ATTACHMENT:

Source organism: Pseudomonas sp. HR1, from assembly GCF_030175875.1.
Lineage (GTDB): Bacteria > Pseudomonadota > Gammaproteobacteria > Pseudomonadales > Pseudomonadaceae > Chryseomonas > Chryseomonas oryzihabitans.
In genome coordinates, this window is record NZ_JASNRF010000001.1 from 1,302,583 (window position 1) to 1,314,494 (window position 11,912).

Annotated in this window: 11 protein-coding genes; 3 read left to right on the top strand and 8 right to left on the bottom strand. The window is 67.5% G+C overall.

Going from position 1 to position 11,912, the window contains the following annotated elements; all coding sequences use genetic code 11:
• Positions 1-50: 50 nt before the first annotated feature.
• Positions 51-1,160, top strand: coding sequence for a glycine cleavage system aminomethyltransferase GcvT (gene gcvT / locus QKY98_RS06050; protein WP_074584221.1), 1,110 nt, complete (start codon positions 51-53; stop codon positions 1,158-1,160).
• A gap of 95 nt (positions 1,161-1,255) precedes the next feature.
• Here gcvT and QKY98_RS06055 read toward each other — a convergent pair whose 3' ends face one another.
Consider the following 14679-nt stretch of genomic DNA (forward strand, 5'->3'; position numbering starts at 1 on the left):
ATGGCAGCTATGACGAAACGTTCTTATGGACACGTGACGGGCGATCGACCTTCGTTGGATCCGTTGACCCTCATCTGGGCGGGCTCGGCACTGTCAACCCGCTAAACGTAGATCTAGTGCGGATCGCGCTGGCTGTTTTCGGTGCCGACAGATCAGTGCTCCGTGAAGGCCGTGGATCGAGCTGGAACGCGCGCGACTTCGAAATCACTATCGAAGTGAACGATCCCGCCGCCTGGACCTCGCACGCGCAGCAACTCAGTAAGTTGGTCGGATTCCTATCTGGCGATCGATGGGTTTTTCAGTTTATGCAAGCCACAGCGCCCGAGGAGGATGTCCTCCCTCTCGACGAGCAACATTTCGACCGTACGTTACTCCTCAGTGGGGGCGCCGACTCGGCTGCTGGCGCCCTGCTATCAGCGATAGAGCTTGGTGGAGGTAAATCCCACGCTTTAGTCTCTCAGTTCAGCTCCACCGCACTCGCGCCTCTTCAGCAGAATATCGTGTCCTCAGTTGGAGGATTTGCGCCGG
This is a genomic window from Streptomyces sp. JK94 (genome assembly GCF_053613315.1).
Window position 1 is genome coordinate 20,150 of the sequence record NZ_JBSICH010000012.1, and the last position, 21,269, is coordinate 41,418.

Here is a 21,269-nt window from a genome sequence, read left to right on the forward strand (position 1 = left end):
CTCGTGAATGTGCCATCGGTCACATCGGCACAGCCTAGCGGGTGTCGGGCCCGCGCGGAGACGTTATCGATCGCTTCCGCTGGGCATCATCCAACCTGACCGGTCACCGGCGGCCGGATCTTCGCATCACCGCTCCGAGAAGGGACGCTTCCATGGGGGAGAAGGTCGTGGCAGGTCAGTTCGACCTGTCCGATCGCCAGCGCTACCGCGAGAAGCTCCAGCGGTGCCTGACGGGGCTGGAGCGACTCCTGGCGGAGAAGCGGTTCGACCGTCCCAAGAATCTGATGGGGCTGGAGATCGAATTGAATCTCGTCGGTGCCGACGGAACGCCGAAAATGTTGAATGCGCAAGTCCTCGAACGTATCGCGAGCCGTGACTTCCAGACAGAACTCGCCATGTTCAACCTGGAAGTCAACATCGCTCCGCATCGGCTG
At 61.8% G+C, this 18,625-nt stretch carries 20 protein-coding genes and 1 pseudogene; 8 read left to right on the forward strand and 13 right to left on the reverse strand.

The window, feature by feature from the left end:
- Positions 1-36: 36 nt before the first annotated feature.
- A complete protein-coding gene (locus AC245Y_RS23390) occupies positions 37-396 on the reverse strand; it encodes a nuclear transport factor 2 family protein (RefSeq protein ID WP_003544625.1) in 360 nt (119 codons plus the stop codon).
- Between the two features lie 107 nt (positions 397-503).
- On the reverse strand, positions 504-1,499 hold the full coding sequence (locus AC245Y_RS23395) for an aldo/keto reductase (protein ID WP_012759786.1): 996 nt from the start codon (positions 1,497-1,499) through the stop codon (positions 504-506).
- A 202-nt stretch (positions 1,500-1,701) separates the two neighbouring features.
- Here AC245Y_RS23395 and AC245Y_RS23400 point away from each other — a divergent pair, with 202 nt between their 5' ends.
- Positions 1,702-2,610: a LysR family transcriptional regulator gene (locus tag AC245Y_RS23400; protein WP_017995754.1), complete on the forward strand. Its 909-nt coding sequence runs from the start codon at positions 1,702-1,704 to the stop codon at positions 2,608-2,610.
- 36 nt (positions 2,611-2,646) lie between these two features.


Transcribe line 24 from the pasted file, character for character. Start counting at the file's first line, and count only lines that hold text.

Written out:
- Positions 1,702-2,610: a LysR family transcriptional regulator gene (locus tag AC245Y_RS23400; protein WP_017995754.1), complete on the forward strand. Its 909-nt coding sequence runs from the start codon at positions 1,702-1,704 to the stop codon at positions 2,608-2,610.